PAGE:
Didos Al Dente: Old Pasta Eatery in Zamalek
26 Bahgat Aly St.
11am - 4am
unfamiliar with Cairo’s dining scene might take a first glance at this cute,
little white-window framed restaurant in Zamalek and be curious as to what they
have to offer when it comes to feeding the belly. Fashioning itself with
Italian flair, its dishes reigned satisfying in its early days. All of that has
been around for quite some time now and was once a familiar hotspot known for
its cheap, large-portioned pasta dishes. Its first location, situated on Taha Hussein
Street in Zamalek and around the corner from the old AUC dormitories, initially
provided many students with access to a dish loved by all: pasta. Over the
years, they’ve expanded into other neighbourhoods in Cairo but as fortune
would have it, or the lack of fortune we should say, it just can’t get its main
The menu has
more or less stayed the same since they opened. Appetisers consisting of
bruschetta, caprese salad and Greek salad can all be found on the menu. Topped
with diced tomato, basil and melted mozzarella, the bruschetta al pomodoro (12LE)
is satisfactory at best and is the one thing on the menu that didn’t leave us
including Napoli, Fungi, Vegetariana and Margarita run between 25LE-40LE and the restaurant’s pasta dishes (18LE-40LE)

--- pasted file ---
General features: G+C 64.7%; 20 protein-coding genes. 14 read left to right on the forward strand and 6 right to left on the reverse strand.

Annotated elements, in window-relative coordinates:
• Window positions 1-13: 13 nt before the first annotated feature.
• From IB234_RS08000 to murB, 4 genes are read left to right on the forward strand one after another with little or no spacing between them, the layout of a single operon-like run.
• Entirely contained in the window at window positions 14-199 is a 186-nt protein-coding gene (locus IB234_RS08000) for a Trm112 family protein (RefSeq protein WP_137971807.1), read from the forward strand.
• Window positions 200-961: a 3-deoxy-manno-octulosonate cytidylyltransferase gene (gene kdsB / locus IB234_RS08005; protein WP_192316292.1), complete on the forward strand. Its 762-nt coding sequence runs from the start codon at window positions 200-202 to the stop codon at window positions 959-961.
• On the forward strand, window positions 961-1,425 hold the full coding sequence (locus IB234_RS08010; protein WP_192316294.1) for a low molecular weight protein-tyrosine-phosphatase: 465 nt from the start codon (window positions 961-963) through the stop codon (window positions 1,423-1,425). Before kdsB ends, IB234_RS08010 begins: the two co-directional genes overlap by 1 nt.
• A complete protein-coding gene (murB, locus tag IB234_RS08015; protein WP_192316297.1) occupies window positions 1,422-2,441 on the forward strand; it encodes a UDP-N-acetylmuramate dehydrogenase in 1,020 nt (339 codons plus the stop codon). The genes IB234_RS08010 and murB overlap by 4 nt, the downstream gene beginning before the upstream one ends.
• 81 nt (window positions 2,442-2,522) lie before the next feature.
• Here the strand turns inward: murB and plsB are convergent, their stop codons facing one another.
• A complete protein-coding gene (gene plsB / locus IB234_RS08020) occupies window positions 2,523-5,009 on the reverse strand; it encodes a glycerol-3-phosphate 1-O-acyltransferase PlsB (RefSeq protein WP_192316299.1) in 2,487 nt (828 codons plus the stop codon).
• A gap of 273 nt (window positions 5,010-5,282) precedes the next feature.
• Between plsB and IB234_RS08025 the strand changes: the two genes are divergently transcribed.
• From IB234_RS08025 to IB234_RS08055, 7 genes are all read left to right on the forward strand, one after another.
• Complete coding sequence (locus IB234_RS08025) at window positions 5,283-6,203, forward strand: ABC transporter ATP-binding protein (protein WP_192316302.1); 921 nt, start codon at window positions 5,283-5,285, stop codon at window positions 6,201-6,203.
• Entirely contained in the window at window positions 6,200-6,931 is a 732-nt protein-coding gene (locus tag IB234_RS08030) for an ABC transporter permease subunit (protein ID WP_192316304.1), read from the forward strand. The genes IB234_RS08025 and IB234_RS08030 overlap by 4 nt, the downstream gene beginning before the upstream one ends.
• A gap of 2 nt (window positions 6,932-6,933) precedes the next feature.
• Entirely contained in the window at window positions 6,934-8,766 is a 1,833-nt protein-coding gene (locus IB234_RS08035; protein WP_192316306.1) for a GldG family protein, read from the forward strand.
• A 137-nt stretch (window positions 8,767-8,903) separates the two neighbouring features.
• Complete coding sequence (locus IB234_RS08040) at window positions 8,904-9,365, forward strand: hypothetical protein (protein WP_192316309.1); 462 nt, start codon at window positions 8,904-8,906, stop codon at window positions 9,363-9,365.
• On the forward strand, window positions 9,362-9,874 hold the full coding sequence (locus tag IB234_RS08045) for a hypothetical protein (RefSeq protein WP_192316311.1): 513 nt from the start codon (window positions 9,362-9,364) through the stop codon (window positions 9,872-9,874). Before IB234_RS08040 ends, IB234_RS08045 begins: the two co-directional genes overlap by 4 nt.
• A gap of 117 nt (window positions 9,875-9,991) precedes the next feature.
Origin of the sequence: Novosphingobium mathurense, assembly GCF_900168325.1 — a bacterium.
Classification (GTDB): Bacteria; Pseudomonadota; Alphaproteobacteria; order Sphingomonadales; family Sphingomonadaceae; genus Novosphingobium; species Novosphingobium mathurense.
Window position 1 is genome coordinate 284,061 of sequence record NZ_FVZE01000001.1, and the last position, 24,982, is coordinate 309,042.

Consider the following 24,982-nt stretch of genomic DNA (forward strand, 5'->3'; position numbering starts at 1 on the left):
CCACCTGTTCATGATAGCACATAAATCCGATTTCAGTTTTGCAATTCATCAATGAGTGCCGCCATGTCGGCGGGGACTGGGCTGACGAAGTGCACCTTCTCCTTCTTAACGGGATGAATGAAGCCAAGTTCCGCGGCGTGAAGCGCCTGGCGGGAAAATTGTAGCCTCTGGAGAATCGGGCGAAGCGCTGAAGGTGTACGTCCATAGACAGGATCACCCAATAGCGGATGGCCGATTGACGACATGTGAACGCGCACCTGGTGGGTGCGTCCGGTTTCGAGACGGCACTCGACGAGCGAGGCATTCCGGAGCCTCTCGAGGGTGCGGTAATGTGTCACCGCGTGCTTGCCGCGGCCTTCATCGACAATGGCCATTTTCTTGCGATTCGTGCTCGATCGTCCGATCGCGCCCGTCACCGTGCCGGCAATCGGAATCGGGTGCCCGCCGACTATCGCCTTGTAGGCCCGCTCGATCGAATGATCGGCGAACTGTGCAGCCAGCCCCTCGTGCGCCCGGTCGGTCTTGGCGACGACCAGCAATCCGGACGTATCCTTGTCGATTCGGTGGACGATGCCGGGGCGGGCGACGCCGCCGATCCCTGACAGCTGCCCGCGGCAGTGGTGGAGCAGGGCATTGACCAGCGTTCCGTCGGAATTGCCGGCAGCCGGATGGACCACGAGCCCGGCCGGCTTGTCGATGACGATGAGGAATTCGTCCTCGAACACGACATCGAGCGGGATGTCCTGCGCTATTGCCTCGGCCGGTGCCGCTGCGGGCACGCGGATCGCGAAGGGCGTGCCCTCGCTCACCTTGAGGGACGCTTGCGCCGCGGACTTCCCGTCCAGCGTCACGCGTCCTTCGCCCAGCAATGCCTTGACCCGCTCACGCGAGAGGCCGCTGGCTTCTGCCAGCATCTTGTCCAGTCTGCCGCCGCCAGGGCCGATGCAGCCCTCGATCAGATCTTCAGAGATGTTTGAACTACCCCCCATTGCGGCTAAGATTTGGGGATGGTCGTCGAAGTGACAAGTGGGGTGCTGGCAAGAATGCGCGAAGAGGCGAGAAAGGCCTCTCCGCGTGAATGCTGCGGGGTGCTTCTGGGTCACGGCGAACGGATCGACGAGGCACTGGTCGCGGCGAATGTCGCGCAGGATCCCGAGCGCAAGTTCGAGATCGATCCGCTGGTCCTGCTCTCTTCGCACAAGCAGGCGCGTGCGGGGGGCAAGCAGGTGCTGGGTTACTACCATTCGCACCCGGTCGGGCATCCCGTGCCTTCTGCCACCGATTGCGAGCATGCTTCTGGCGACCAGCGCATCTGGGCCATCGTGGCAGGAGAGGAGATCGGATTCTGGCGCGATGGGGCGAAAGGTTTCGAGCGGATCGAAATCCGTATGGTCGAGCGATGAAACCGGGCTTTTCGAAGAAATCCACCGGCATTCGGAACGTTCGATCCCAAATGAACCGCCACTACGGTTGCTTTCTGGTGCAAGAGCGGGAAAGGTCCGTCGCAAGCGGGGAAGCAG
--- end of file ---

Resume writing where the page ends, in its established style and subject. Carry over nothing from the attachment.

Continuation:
include a few ‘specialties’ that we just can’t muster up the guts to try,
namely the costoletta special – breaded veal escalope topped with 4 kinds of
cheese and mushroom – and pasta cordon.
execution wasn’t always a letdown with its habitually over-cooked, swimming in
sauce-and-cheese pasta dishes, we’d give them the thumbs up for a few of their
simpler dishes. The Alla Cream Di Noci (25LE) is served with your choice of
pasta and a rich walnut, pine nut and parmesan cream sauce. Similarly, the Al
Pesto is usually our go-to pick when times are tough. Other options include Al
Quattro Fromaggi (29.50LE) and Alla Carbonara with your choice of smoked beef
or salami (29LE).
and again, our stomachs speak louder than our minds and out of desperation, we
give Didos another try with a dash of hope that things might have changed –
maybe the chef has learned a lesson or two? It never seems to be the case,
though, and we’re once again left disappointed.